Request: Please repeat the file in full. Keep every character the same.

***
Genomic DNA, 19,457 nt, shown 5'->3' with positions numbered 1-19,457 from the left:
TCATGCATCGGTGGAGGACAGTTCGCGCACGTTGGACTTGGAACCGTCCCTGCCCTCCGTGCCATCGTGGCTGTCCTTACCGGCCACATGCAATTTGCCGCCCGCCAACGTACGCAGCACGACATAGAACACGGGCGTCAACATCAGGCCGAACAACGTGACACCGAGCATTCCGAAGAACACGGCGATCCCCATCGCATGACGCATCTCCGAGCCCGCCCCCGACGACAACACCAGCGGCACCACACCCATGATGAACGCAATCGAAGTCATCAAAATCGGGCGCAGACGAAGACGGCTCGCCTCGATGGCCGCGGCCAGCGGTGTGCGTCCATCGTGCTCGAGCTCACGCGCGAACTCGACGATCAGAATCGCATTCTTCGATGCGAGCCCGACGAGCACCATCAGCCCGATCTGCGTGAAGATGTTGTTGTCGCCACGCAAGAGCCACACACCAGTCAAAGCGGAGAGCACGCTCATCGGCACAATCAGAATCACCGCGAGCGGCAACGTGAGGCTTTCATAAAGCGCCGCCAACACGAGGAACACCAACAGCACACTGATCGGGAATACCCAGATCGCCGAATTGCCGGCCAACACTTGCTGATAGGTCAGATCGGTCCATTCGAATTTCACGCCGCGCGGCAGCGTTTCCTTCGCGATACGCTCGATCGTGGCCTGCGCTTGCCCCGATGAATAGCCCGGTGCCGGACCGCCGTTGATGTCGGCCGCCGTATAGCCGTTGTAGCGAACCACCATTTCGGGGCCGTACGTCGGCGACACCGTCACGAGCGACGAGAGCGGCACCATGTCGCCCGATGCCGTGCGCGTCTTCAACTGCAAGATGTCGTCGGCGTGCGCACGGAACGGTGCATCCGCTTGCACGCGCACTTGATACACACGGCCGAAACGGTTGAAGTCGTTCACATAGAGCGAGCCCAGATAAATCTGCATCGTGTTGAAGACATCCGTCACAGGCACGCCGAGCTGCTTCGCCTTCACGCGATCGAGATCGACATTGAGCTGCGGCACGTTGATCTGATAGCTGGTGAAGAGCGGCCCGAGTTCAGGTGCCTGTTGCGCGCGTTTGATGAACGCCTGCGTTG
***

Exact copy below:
Genomic DNA, 19,457 nt, shown 5'->3' with positions numbered 1-19,457 from the left:
TCATGCATCGGTGGAGGACAGTTCGCGCACGTTGGACTTGGAACCGTCCCTGCCCTCCGTGCCATCGTGGCTGTCCTTACCGGCCACATGCAATTTGCCGCCCGCCAACGTACGCAGCACGACATAGAACACGGGCGTCAACATCAGGCCGAACAACGTGACACCGAGCATTCCGAAGAACACGGCGATCCCCATCGCATGACGCATCTCCGAGCCCGCCCCCGACGACAACACCAGCGGCACCACACCCATGATGAACGCAATCGAAGTCATCAAAATCGGGCGCAGACGAAGACGGCTCGCCTCGATGGCCGCGGCCAGCGGTGTGCGTCCATCGTGCTCGAGCTCACGCGCGAACTCGACGATCAGAATCGCATTCTTCGATGCGAGCCCGACGAGCACCATCAGCCCGATCTGCGTGAAGATGTTGTTGTCGCCACGCAAGAGCCACACACCAGTCAAAGCGGAGAGCACGCTCATCGGCACAATCAGAATCACCGCGAGCGGCAACGTGAGGCTTTCATAAAGCGCCGCCAACACGAGGAACACCAACAGCACACTGATCGGGAATACCCAGATCGCCGAATTGCCGGCCAACACTTGCTGATAGGTCAGATCGGTCCATTCGAATTTCACGCCGCGCGGCAGCGTTTCCTTCGCGATACGCTCGATCGTGGCCTGCGCTTGCCCCGATGAATAGCCCGGTGCCGGACCGCCGTTGATGTCGGCCGCCGTATAGCCGTTGTAGCGAACCACCATTTCGGGGCCGTACGTCGGCGACACCGTCACGAGCGACGAGAGCGGCACCATGTCGCCCGATGCCGTGCGCGTCTTCAACTGCAAGATGTCGTCGGCGTGCGCACGGAACGGTGCATCCGCTTGCACGCGCACTTGATACACACGGCCGAAACGGTTGAAGTCGTTCACATAGAGCGAGCCCAGATAAATCTGCATCGTGTTGAAGACATCCGTCACAGGCACGCCGAGCTGCTTCGCCTTCACGCGATCGAGATCGACATTGAGCTGCGGCACGTTGATCTGATAGCTGGTGAAGAGCGGCCCGAGTTCAGGTGCCTGTTGCGCGCGTTTGATGAACGCCTGCGTTG